Washington’s Department of Licensing is taking steps to revoke the commercial driver licenses it granted to almost 100 truck and school bus drivers through a Spokane-based operation allegedly involved in a mail fraud conspiracy, Director Liz Luce said Friday.
The drivers, mostly from other states, used mail-drop addresses in Spokane, didn’t meet state residency requirements and were part of a scheme involving cheating and paying bribes to a third-party test evaluator, U.S. Attorney Jim McDevitt said at a press conference with Luce.
The state licensing director credited the FBI with breaking up CDL Consulting, which McDevitt described as a “driver’s license mill” that primarily targeted Bosnian immigrants living elsewhere.
Two Spokane men, Brano Milovanovic and Suad Grebic, were arrested Thursday, and five other suspects are being sought on mail fraud and conspiracy charges.
David Gomez, a regional supervisor with the FBI, said the investigation involving his agency, the state Department of Licensing and the Washington State Patrol “was a textbook case of working together to close a loophole.”
The individuals who got their commercial driver licenses, or CDLs, from the Spokane driving school returned to other states where they were relicensed under reciprocal agreements with Washington.
Luce said she couldn’t begin the revocation process, using the Federal Motor Carrier Association, until the investigation became public Thursday.
While her agency could only cancel the contract with the private contractor involved in the fraud scheme, Luce said she is pleased the FBI and U.S. attorney’s office are pursing participants on criminal charges.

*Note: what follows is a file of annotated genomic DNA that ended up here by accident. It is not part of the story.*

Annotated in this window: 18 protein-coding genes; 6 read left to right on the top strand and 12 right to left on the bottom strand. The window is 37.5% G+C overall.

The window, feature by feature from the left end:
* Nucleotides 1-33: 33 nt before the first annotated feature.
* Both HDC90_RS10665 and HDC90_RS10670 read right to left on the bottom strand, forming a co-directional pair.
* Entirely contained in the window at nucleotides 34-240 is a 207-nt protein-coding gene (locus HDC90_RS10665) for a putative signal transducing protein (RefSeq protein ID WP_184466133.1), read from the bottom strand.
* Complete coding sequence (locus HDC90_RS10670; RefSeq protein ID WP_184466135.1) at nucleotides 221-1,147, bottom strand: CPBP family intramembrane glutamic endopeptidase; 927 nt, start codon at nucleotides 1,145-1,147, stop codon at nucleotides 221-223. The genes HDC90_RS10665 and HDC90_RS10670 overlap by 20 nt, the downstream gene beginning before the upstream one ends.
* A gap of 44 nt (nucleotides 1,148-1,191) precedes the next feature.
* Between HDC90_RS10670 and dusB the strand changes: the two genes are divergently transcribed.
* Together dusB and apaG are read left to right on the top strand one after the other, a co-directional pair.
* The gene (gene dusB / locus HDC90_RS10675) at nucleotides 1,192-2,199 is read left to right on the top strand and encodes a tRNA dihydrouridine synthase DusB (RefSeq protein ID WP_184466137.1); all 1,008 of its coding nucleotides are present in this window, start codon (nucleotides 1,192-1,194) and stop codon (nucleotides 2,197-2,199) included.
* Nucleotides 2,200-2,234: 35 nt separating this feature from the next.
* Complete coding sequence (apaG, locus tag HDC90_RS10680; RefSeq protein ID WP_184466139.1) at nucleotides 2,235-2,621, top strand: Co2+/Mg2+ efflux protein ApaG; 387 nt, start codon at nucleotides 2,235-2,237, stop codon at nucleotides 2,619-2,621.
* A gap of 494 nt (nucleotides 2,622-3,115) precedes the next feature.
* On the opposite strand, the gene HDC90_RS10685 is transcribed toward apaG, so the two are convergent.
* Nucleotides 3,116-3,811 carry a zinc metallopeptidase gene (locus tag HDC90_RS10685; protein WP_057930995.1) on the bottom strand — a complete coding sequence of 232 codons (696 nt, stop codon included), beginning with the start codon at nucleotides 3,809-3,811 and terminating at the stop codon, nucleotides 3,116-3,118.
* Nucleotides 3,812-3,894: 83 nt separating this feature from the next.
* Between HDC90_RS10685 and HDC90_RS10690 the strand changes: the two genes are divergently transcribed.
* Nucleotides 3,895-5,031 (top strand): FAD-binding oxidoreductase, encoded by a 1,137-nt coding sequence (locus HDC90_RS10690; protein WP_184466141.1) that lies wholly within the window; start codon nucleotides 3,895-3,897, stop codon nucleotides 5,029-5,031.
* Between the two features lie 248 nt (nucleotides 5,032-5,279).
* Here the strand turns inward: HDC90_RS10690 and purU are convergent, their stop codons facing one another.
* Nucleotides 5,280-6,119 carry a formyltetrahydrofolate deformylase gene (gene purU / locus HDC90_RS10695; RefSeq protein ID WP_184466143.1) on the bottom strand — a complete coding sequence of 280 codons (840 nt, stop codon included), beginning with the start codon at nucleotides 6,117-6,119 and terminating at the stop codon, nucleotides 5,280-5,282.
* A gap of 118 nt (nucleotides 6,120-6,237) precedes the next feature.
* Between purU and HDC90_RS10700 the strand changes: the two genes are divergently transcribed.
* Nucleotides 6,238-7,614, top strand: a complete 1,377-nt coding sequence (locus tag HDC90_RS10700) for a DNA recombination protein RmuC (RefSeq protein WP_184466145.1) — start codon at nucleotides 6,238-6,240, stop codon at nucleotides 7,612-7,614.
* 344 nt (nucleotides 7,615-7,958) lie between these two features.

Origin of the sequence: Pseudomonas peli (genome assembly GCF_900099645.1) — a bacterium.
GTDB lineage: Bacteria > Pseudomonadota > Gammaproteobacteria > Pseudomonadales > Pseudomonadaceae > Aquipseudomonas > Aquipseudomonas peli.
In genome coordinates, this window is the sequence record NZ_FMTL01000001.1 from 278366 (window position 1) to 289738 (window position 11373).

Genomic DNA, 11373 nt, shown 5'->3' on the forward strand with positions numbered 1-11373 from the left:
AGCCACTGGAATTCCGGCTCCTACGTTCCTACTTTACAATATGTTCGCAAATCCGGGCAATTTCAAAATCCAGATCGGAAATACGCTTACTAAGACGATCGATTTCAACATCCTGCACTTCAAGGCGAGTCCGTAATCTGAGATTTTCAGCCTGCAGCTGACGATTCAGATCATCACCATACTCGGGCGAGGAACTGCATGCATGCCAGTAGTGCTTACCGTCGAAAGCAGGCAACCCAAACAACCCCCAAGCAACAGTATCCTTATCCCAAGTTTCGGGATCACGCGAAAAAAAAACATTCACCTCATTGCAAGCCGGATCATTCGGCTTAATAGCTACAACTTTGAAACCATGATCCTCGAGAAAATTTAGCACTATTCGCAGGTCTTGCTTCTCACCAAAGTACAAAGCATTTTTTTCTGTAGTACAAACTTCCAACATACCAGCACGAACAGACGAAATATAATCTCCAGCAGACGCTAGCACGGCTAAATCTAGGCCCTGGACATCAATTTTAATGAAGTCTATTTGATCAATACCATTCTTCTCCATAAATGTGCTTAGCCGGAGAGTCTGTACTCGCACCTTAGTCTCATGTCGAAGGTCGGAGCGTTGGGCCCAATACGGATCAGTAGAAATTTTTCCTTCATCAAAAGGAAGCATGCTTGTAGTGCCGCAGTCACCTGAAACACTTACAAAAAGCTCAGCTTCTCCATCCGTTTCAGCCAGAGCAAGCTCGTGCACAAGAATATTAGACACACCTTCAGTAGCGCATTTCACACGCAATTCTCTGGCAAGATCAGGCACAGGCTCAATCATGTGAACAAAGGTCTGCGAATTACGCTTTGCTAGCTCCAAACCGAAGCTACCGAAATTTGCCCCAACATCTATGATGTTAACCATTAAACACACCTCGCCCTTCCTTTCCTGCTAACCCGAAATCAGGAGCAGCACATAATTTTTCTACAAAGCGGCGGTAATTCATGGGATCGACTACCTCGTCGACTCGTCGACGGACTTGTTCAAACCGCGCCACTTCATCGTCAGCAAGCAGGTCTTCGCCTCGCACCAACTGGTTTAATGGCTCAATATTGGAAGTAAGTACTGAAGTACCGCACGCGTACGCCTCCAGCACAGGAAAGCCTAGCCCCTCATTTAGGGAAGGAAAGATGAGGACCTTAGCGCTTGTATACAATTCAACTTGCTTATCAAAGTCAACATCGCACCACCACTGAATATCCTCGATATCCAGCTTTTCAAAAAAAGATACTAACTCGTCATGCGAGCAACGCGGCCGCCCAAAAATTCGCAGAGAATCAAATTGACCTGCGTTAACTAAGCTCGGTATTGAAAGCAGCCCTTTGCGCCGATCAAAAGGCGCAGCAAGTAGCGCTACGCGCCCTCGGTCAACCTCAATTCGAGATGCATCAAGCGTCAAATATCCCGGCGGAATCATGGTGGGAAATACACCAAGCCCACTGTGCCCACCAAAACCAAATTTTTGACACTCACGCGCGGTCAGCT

“I believe we have taken the steps to prevent this from happening (again),” Luce told reporters.
WSP Chief John Batiste, who also attended, said the changes will make the state “very bullish” in enforcing licensing procedures.
The licensing director said state budget cutbacks in the 1990s caused the department to lose employees, forcing the agency to hire outside contractors as testers for commercial driver license applicants. “I believe that opened the door,” the state official said.
Applicants can no longer choose their own testers, and state licensing personnel are now doing 60 percent of the test-evaluation work, Luce said.
Interpreters helping CDL applicants with written tests also are more closely screened, she said, after the investigation revealed that interpreters were not only reading the questions but also providing answers.
McDevitt said there were “huge loopholes” in the state’s CDL licensing procedures, including allowing applicants to bring their own interpreters.